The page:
Hippocampal theta: a sensory-inhibition theory of function

Neurosci Biobehav Rev. 1998 Mar;22(2):237-41. doi: 10.1016/s0149-7634(97)00011-0.

Abstract

The most prominent electrical signal which can be recorded from the hippocampus is called theta rhythm. Over the past 30 years there have been numerous attempts to relate this waveform to behavior. Theta has been associated with arousal, learning memory, attention, and most recently motor movement. While the relationship between one type of theta and certain kinds of movement is well established, a second type of theta shows no such relationship. In the present paper it is argued that the most parsimonious hypothesis relating theta to behavior is not the motor programming theory but a sensory-inhibition model. In this model theta is regarded as representative of general inhibition of systems not being used during motor behavior or alert immobility.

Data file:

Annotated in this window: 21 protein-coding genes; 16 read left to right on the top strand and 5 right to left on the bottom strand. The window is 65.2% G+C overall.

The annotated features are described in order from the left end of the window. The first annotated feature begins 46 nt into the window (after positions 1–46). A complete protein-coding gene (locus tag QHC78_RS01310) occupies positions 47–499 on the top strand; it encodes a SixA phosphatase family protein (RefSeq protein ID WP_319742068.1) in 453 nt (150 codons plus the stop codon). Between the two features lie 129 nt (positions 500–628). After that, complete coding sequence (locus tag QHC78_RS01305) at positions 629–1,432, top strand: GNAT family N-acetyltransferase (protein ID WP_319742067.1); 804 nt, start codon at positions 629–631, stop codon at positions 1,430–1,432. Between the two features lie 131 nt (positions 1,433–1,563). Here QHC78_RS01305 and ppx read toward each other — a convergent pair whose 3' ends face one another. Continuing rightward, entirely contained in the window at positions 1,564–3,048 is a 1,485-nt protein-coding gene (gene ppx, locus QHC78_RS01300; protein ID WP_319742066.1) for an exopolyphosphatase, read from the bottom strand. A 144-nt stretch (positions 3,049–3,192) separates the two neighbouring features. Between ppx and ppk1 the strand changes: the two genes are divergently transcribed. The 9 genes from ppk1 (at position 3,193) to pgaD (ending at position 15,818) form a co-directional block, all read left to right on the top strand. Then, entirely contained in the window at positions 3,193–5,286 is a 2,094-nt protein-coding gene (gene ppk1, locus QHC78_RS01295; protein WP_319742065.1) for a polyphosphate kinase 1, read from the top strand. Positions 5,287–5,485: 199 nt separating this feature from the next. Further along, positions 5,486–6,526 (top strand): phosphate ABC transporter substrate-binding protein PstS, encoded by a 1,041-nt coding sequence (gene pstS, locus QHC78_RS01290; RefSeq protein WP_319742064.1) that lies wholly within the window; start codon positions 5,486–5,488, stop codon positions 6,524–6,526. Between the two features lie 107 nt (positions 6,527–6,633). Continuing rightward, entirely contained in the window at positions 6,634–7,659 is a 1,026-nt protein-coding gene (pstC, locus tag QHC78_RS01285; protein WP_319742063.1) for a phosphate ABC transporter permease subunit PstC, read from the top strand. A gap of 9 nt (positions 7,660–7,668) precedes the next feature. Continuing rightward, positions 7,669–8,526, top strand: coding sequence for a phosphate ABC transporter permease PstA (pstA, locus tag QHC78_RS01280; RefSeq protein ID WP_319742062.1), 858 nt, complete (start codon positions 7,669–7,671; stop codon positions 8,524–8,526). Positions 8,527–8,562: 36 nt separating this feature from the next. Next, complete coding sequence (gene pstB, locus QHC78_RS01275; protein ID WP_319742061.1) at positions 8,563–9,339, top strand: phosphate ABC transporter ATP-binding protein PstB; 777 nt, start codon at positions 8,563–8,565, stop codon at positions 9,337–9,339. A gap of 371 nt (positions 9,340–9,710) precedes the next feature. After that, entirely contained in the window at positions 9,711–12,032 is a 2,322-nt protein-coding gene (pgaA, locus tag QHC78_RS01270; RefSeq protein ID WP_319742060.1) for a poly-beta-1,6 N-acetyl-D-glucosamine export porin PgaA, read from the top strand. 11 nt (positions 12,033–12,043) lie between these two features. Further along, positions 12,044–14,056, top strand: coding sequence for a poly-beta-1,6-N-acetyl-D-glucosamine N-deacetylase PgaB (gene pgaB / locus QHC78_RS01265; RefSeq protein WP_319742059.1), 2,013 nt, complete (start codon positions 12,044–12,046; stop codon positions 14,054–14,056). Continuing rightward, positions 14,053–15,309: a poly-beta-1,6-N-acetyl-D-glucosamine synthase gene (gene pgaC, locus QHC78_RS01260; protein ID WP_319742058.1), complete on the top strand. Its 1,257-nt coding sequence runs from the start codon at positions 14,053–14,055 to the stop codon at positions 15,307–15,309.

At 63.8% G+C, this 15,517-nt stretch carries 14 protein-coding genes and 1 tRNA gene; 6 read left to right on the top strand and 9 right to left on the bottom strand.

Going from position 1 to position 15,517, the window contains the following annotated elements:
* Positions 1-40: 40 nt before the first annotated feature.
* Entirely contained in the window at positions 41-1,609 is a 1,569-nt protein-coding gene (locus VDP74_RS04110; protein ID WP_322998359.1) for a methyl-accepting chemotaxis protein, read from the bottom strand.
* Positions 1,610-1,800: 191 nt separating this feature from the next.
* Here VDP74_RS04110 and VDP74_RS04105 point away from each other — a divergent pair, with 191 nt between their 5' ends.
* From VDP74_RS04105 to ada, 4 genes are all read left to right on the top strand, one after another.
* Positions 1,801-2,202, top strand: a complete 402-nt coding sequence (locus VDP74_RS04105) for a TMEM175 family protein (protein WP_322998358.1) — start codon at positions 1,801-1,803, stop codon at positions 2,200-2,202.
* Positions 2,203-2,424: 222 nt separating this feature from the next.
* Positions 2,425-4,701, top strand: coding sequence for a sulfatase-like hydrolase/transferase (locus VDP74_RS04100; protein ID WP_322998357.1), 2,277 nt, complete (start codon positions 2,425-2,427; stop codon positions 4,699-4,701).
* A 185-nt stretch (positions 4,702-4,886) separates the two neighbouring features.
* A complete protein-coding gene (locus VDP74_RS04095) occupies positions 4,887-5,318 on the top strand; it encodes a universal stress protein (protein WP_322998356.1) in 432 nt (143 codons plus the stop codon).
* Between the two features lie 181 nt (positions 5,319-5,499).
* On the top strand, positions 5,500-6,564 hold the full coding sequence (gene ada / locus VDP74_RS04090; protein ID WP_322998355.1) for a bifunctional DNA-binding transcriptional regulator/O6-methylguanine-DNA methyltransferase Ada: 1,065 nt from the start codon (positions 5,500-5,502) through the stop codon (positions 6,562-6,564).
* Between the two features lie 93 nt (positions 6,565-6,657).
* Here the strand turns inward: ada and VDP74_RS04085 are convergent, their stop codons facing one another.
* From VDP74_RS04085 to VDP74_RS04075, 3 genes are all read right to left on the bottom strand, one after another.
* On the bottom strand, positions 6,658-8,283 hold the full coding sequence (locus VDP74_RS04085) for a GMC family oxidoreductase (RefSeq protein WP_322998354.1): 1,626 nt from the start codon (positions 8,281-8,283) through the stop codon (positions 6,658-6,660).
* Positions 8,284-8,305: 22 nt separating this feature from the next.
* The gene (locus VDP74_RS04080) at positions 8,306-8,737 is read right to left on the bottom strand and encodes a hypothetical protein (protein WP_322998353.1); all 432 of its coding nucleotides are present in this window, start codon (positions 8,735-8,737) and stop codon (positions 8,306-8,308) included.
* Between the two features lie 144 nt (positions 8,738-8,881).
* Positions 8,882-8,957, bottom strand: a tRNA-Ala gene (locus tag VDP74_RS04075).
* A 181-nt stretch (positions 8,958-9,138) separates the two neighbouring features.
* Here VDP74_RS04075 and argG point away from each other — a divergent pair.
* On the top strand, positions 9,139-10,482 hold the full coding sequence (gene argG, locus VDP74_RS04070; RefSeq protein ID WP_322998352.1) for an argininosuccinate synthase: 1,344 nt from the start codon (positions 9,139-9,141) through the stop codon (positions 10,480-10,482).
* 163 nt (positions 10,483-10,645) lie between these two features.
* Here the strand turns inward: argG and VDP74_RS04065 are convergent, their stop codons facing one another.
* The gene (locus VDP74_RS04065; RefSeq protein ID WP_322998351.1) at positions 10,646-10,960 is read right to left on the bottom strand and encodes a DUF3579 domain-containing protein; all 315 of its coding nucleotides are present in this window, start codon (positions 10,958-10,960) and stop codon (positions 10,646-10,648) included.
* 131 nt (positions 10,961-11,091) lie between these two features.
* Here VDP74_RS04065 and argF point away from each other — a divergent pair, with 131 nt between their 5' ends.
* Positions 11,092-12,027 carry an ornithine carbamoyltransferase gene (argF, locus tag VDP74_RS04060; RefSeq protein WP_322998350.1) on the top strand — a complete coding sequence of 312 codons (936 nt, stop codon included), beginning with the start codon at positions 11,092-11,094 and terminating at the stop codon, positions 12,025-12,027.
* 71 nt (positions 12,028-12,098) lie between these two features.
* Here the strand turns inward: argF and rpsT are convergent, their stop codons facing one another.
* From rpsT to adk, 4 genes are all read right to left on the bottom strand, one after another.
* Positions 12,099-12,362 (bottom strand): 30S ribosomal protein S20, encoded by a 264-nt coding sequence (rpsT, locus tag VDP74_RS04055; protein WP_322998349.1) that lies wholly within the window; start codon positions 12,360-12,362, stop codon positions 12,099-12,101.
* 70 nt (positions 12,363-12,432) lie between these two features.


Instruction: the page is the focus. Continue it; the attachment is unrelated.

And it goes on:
Publication types

  • Review

MeSH terms

  • Animals
  • Behavior / physiology*
  • Behavior, Animal / physiology
  • Hippocampus / physiology*
  • Humans
  • Models, Neurological
  • Theta Rhythm*